History Program hosts 52 scholars at New Deal Symposium
The Texas Wesleyan campus hosted the Third Annual New Deal Symposium on Saturday, June 27.
Sponsored by the Texas Wesleyan History Program and the East Texas Historical Association, the day was opened by Texas Wesleyan President Frederick G. Slabach and Scott Sosebee, executive director of the East Texas Historical Association.
President Slabach said that research, such as that presented at this conference, "enhances what takes place in the classroom and translates into the individualized attention that faculty at Texas Wesleyan provide to students."
The New Deal of the 1930s had a profound and long-lasting effect on the United States. Presentations at the conference covered a diverse array of subjects ranging from public housing in Austin to the planned community of Dalworthington Gardens, New Deal art, music and the Supreme Court. The symposium was attended by 52 regional scholars.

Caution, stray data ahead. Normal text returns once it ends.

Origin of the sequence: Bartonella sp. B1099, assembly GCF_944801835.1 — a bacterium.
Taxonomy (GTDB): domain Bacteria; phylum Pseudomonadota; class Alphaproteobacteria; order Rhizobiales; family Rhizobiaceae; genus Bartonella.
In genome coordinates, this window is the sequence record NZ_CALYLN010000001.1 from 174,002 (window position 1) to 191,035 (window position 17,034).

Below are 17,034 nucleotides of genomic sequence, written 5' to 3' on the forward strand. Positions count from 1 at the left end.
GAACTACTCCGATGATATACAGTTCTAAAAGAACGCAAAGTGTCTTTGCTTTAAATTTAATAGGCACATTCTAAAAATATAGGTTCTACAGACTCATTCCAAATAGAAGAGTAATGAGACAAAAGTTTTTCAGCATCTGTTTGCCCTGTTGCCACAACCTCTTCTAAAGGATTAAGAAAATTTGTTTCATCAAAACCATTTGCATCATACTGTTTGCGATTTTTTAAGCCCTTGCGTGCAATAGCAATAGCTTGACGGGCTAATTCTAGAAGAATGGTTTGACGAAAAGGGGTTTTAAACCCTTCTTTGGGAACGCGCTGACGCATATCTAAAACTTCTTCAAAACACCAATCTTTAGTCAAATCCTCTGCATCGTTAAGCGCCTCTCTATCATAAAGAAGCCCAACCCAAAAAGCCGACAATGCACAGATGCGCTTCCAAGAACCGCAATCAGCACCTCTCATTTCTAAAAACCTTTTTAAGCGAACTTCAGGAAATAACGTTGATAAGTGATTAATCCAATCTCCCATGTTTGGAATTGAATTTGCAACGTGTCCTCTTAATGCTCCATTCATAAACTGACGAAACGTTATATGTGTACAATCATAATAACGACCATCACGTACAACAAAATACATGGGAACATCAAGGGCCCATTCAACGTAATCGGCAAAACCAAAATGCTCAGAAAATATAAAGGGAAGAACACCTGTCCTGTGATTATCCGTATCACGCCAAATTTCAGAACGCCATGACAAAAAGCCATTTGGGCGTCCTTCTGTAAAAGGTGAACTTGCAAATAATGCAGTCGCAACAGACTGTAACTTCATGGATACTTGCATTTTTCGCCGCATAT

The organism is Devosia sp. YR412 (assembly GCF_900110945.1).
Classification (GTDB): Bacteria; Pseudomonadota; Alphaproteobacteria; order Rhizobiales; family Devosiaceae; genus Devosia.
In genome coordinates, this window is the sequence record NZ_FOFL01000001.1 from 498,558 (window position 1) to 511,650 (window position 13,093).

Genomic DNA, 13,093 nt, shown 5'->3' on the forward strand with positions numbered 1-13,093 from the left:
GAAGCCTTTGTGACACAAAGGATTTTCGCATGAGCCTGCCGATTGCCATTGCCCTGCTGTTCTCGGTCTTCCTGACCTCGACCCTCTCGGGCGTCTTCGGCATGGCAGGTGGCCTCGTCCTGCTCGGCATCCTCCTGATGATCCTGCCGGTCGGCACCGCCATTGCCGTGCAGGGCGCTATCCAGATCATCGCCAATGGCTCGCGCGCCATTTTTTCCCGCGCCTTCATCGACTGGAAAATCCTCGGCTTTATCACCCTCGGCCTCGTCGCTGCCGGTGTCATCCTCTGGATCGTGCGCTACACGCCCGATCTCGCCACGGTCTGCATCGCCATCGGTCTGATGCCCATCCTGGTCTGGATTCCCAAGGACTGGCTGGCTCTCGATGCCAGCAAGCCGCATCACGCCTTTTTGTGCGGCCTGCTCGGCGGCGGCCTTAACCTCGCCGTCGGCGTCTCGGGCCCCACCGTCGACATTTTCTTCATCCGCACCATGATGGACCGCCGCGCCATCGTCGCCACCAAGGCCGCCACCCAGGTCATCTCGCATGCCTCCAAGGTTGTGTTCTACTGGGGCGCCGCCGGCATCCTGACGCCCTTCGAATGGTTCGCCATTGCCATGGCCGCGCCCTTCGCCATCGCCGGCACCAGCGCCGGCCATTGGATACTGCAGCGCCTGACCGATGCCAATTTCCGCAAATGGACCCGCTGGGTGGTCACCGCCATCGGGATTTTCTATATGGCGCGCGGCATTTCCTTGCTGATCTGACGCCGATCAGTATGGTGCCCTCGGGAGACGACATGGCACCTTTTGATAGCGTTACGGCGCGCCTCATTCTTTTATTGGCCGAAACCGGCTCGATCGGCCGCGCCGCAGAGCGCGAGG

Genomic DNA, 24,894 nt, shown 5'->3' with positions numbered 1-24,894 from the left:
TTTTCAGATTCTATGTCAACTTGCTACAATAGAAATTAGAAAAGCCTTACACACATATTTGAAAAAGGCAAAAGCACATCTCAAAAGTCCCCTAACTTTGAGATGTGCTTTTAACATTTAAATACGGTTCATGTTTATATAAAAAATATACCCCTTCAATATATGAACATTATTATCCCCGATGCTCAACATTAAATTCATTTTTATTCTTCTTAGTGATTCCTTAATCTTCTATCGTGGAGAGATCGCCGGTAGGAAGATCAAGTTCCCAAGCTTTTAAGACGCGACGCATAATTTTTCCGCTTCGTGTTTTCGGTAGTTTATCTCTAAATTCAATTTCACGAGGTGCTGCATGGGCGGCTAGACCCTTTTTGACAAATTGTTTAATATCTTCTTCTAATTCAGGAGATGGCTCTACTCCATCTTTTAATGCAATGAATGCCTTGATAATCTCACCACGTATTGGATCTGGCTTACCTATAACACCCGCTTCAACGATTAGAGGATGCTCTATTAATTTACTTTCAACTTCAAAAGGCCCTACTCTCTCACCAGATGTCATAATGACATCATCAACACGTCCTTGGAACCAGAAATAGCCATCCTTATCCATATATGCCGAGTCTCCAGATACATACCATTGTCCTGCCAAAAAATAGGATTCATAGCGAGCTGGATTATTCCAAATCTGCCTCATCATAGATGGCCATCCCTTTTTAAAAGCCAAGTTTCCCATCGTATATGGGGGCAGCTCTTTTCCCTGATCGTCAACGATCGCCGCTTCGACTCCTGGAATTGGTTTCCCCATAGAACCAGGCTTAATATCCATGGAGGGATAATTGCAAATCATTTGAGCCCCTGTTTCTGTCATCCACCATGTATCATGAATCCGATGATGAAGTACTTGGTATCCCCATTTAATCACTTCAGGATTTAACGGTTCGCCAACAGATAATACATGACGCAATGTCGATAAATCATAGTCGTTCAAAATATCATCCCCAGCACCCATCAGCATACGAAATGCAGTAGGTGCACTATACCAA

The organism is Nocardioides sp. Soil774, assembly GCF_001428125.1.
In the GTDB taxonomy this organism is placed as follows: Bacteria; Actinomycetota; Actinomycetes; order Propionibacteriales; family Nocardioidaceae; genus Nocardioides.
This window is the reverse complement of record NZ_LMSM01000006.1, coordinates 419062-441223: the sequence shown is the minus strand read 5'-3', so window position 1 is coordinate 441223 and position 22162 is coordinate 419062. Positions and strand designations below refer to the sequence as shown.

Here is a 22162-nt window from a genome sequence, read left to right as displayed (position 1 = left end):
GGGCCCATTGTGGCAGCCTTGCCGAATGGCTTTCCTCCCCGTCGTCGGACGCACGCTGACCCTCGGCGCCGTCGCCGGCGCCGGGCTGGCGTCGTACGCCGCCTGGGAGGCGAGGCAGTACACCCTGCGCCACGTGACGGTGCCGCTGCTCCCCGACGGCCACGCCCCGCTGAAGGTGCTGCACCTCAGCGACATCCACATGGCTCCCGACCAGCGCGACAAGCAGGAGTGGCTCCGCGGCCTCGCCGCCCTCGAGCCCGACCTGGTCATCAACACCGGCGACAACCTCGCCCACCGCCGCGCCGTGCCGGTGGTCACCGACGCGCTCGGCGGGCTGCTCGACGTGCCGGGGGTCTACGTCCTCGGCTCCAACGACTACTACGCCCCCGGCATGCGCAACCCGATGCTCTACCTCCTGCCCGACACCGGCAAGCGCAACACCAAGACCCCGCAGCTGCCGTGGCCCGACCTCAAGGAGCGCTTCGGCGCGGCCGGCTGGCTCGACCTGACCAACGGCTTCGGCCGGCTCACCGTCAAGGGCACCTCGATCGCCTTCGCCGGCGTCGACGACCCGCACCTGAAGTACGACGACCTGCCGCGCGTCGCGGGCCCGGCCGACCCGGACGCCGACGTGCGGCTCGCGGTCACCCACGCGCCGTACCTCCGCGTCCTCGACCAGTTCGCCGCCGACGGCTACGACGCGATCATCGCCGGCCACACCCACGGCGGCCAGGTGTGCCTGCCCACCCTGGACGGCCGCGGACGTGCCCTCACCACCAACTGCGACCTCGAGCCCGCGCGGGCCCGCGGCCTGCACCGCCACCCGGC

One presentation directly relevant to the history of Texas Wesleyan during the New Deal was "Eating the Tuition: Texas Wesleyan University During the Depression" by Texas Wesleyan historians Brenda Matthews and Elizabeth Alexander. Together, they recounted the turbulent financial history of Texas "Women's" and then "Wesleyan" College during the Great Depression.
A complete account of their findings will be published later this year in book form: Texas Wesleyan University: 125 Years in the Making.
Another Texas Wesleyan faculty member, Barbara Kirby, presented "A Stitch in Time: Two Historical Institution Challenges to Strategic Interpretations of the New Deal Supreme Court."
For information about next year's New Deal Symposium, visit the East Texas Historical Association website.